The Tale of the Tawse is in five parts, and contains 83,706 words.
Freddie Underwood is a New York-based public relations writer and event organizer. He’s at a conference in Glasgow, after which he plans to meet his lover Sharzad Malouf in Rome. He meets Daphne Rintoull, an artist who’s been dumped by her lover, and beds him on the rebound. So he has two women in his life.
The story follows his relationship with Shar from first meeting in New York, their time together in French Guyana, to Rome. He helps her confront a teacher who put her in hospital, when she was a four-year staying in an English boarding-school because her parents had unwisely involved themselves in mid-East politics.
With Freddie’s support, she confronts the man, and is able to see him as small and fearful; a ghost is laid. She celebrates that, and Freddie saying he loves her, by walking into Trevi’s pool. She does the Anita Ekberg walk from La Dolce Vita, until she slips and falls in. Freddie performs an unnecessary rescue and realises they are similarly foolish.
They have to part when Shar has to go back to work. They are in love, though they can’t see how they can be together, in the US or her country.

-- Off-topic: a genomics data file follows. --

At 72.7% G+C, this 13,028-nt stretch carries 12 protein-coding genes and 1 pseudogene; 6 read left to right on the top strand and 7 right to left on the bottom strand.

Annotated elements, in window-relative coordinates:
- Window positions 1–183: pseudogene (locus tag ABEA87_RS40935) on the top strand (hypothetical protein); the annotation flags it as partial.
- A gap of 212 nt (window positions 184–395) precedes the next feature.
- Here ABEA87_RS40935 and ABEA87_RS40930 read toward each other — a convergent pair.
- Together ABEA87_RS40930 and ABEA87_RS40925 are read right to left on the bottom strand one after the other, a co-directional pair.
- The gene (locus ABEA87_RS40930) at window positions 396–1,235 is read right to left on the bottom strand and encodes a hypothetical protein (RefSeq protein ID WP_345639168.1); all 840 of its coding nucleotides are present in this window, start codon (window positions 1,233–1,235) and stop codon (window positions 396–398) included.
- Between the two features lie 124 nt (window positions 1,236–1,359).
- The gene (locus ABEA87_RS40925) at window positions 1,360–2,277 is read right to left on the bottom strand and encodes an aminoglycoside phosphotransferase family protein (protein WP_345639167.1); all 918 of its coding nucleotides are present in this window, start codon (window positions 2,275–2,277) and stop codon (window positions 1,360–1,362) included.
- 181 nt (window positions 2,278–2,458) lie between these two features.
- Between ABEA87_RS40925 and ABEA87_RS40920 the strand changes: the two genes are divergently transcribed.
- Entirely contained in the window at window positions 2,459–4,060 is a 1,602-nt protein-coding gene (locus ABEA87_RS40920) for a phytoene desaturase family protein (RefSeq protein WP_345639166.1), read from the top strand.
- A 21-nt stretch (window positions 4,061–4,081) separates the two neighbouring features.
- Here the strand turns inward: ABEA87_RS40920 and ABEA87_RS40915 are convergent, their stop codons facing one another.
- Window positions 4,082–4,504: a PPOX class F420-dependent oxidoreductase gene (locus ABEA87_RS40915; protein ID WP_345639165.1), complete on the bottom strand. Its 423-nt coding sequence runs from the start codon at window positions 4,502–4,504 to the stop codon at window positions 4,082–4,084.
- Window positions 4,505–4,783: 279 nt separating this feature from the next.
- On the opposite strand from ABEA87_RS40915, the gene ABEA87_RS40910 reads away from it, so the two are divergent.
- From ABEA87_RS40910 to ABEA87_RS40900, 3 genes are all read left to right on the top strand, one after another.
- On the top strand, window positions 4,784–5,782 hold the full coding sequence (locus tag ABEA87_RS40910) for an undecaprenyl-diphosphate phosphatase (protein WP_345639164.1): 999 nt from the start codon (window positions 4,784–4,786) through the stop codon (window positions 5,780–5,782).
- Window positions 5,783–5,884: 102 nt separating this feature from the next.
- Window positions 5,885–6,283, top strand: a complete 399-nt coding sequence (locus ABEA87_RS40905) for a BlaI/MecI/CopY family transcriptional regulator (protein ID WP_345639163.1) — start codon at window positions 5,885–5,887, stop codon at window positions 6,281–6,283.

Meanwhile Daphne has told a Roman gallery she has enough work for an exhibition, which is not true. She begs Freddie’s help and support. He keeps her brave while she creates the extra work needed. He writes her an exhibition category full of the most ferocious art-wank.
At the opening, he thinks she’s seducing a critic (who she’s actually trying to escape), and drags her off to have jealous sex with her in a broom closet. They disturb a tin of paint thinner stored above them, and fall out in front of the Minister for the Arts, an actual Fascist, and the media. So Daphne’s exhibition is a tremendous success, making the news and not just the arts pages.
They also part, but not before they have admitted that they love each other.
Freddie returns to New York. Both women, for different reasons, invite him to be with them in a couple of months, at a climate change conference in Wellington, New Zealand.
Freddie has to admit he’s out of competence. He no longer knows what to do.
(Is there a sequel? Of course there is.)
Potentially important aspects of my manuscript
1 It’s a funny book, with a hell of a lot of sex in it. Much of the sex is bdsm-flavored, though light and romantic, and neither scary nor impersonal.
2 It’s a rom/com set in the real world. For a book with bdsm elements, it’s refreshingly free of billionaires, werewolves and mysterious islands.
3 It’s told from a male point of view, but beta-testing drafts indicate that the text is woman-friendly.